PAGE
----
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Journal of clinical microbiology

Standardization of Quantitative PCR for Human T-Cell Leukemia Virus Type 1 in Japan: a Collaborative Study.


PMID 26292315

Abstract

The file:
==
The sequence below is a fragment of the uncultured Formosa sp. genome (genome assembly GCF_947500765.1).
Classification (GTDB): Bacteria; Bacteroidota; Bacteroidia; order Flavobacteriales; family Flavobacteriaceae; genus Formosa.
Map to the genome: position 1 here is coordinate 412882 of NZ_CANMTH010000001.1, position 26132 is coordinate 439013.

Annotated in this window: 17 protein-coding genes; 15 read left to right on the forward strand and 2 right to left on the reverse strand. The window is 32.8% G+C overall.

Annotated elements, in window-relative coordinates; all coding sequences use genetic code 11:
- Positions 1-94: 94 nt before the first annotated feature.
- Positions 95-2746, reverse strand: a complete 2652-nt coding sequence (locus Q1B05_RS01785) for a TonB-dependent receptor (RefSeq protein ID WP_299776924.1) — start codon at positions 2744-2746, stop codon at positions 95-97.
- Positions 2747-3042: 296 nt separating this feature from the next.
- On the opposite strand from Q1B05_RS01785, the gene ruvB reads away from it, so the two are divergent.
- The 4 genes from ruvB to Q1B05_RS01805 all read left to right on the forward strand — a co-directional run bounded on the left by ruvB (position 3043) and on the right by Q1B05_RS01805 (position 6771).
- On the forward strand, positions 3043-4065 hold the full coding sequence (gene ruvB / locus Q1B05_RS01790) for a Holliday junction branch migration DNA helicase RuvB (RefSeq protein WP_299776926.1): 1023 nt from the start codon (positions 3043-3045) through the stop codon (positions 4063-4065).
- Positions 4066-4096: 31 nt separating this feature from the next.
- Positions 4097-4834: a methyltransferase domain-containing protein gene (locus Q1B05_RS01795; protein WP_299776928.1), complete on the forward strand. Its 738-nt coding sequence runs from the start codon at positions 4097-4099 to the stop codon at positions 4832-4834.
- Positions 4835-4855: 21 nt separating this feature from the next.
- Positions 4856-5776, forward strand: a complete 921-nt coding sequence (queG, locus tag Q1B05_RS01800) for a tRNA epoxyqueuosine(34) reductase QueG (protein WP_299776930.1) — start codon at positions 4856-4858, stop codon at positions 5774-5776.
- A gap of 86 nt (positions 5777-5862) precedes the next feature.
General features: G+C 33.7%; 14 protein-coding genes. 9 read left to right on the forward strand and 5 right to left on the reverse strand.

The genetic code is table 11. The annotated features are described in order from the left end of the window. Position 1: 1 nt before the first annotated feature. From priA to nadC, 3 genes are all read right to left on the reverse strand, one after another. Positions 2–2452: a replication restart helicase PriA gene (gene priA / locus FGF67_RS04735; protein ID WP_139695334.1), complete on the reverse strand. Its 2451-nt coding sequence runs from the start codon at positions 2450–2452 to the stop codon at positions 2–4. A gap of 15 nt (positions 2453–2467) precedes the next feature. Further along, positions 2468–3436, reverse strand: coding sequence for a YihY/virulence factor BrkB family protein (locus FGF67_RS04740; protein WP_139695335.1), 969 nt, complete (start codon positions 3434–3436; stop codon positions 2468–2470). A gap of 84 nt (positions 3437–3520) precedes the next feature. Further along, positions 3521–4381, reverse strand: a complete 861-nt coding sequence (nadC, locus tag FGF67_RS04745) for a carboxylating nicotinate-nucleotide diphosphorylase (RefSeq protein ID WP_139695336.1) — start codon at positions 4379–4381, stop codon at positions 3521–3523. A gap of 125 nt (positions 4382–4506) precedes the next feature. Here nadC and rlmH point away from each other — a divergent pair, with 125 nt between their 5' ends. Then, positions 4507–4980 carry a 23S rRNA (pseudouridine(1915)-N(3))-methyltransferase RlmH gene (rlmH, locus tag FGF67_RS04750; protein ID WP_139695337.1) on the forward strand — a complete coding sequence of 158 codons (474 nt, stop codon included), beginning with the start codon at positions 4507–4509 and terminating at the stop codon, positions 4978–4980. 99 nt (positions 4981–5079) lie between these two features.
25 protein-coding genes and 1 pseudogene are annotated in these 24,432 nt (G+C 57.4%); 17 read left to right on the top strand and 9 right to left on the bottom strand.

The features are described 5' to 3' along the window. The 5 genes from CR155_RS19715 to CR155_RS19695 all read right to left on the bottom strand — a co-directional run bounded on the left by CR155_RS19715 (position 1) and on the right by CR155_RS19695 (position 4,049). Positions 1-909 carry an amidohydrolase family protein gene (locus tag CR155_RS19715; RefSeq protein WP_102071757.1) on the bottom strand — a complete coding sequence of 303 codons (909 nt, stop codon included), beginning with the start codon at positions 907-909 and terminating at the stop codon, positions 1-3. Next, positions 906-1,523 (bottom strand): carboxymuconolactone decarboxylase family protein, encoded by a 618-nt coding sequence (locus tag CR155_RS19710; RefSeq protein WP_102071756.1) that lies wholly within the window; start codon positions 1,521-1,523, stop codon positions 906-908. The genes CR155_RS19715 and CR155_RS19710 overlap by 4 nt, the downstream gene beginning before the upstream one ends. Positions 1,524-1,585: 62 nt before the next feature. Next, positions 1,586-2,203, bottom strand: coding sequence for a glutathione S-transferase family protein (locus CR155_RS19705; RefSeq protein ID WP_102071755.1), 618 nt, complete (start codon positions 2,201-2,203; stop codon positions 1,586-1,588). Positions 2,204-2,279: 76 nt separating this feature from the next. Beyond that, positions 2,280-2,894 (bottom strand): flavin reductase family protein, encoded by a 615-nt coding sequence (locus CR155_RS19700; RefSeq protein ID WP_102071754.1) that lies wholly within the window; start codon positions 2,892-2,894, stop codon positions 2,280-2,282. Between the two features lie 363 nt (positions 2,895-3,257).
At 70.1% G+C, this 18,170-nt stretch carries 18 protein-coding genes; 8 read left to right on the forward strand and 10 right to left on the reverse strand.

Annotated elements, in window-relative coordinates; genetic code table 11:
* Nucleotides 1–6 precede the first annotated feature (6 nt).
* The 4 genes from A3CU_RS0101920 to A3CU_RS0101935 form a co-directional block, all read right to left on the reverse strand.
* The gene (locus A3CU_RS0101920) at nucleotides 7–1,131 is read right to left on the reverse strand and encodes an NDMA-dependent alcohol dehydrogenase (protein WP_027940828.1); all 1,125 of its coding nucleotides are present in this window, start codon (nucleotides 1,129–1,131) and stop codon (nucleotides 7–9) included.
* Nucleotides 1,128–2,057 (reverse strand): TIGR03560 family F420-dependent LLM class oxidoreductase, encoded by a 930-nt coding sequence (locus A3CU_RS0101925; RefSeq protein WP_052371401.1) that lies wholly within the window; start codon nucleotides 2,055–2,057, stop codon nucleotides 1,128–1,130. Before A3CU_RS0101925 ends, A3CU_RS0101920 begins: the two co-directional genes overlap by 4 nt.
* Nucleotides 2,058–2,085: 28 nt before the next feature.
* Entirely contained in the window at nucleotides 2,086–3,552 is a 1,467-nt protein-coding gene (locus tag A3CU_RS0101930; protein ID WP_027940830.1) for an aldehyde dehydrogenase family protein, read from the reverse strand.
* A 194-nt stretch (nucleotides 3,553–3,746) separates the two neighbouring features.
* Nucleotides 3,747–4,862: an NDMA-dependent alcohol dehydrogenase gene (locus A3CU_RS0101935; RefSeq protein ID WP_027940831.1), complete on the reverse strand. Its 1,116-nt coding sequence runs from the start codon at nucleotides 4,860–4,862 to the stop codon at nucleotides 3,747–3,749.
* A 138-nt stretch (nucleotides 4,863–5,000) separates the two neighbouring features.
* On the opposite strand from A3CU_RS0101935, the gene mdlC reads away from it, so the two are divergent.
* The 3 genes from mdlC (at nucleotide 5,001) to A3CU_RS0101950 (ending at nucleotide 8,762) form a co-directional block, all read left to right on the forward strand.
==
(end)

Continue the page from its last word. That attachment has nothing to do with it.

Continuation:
Quantitative PCR (qPCR) analysis of human T-cell leukemia virus type 1 (HTLV-1) was used to assess the amount of HTLV-1 provirus DNA integrated into the genomic DNA of host blood cells. Accumulating evidence indicates that a high proviral load is one of the risk factors for the development of adult T-cell leukemia/lymphoma and HTLV-1-associated myelopathy/tropical spastic paraparesis. However, interlaboratory variability in qPCR results makes it difficult to assess the differences in reported proviral loads between laboratories. To remedy this situation, we attempted to minimize discrepancies between laboratories through standardization of HTLV-1 qPCR in a collaborative study. TL-Om1 cells that harbor the HTLV-1 provirus were serially diluted with peripheral blood mononuclear cells to prepare a candidate standard. By statistically evaluating the proviral loads of the standard and those determined using in-house qPCR methods at each laboratory, we determined the relative ratios of the measured values in the laboratories to the theoretical values of the TL-Om1 standard. The relative ratios of the laboratories ranged from 0.84 to 4.45. Next, we corrected the proviral loads of the clinical samples from HTLV-1 carriers using the relative ratio. As expected, the overall differences between the laboratories were reduced by half, from 7.4-fold to 3.8-fold on average, after applying the correction. HTLV-1 qPCR can be standardized using TL-Om1 cells as a standard and by determining the relative ratio of the measured to the theoretical standard values in each laboratory.